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From |
"Jeff" <jbw-appraiser@earthlink.net> |

To |
<statalist@hsphsun2.harvard.edu> |

Subject |
RE: st: RE: RE: Insignificant coefficient in prediction |

Date |
Wed, 1 Dec 2010 15:06:21 -0800 |

This guy is an economist and statistician at Boston College. That doesn't get in the way of his insight. -----Original Message----- From: owner-statalist@hsphsun2.harvard.edu [mailto:owner-statalist@hsphsun2.harvard.edu] On Behalf Of Christopher F Baum Sent: Wednesday, December 01, 2010 1:56 PM To: statalist@hsphsun2.harvard.edu Subject: re:st: RE: RE: Insignificant coefficient in prediction <> Thanks. I share with you the skepticism on significance. Let me ask this way. Let's say a practitioner wants to find which factor has more impact on sales to make an investment decision: store size or good location. Let's say, a regression model tells that the effect of store size is smaller than the effect of location but highly significant and that the effect of location is larger but insignificant with p>0.5, for example. What should we recommend? To invest in store size or to pick up a better location? I guess he should invest in store size. Then, what implication does it have on prediction using both coefficients? Are these two problems very different ones and should not be mixed? If your data cannot pin down the coefficient on location -- or even, perhaps, its sign -- then you probably should respecify the model, dropping that variable, and predict from the new model. But just because the data cannot give you a precise estimate of the effect of location does not mean it is irrelevant -- and there are probably other studies that have found it important. You need to worry about how you have measured location; it may be that some alternative measurement (or a measure of location taking other factors into account) will give you quite different results. For instance consider selling takeout food on the northbound side of a divided highway leading out of Boston (such as US Rte 1 north of the city). You have to drive 3-4 miles out of your way to get to a store just across the road. Commuters pick up food on their way home after work. A location on the east side of the highway (with the flow of homebound traffic) might be expected to do much better than the ! same store just across the road, where it will not attract much of the homebound commuting traffic. So how do you measure that 'good location' vs 'bad location' factor? On the other hand a Dunkin Donuts or Crispy Creme on the inbound side might be much more successful. Nick and others, keep in mind that in the colonies we (usually)* drive on the right side of the road, and don't have those pesky roundabouts every mile on major highways. Kit * This is a general rule, and the general rule in Massachusetts regarding driving is that people don't pay that much attention to general rules. Kit Baum | Boston College Economics and DIW Berlin | http://ideas.repec.org/e/pba1.html An Introduction to Stata Programming | http://www.stata-press.com/books/isp.html An Introduction to Modern Econometrics Using Stata | http://www.stata-press.com/books/imeus.html * * For searches and help try: * http://www.stata.com/help.cgi?search * http://www.stata.com/support/statalist/faq * http://www.ats.ucla.edu/stat/stata/ * * For searches and help try: * http://www.stata.com/help.cgi?search * http://www.stata.com/support/statalist/faq * http://www.ats.ucla.edu/stat/stata/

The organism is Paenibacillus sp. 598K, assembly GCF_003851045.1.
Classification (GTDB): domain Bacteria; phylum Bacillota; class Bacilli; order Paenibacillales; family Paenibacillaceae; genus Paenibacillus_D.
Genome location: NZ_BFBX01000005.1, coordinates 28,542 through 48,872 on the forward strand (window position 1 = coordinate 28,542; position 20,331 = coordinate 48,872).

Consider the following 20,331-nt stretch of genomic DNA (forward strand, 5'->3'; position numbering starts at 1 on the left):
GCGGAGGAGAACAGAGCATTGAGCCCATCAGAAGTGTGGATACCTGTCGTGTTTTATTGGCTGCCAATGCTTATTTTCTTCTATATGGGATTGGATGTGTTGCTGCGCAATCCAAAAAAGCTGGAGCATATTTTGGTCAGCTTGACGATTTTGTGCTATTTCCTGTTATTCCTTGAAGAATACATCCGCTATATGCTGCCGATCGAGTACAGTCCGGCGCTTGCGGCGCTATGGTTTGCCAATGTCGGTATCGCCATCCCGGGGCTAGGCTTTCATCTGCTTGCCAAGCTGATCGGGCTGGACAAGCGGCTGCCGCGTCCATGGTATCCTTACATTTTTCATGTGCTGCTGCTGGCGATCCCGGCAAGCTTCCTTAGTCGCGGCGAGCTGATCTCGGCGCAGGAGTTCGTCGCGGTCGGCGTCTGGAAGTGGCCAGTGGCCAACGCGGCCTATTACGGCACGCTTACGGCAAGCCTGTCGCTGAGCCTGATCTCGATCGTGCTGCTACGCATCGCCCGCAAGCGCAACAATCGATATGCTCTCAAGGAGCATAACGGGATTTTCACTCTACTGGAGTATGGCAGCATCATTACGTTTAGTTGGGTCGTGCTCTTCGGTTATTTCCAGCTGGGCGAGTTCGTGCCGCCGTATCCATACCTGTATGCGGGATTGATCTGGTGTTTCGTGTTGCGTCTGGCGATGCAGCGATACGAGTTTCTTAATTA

**Follow-Ups**:**RE: st: RE: RE: Insignificant coefficient in prediction***From:*"Jeff" <jbw-appraiser@earthlink.net>

**References**:**re:st: RE: RE: Insignificant coefficient in prediction***From:*Christopher F Baum <baum@bc.edu>

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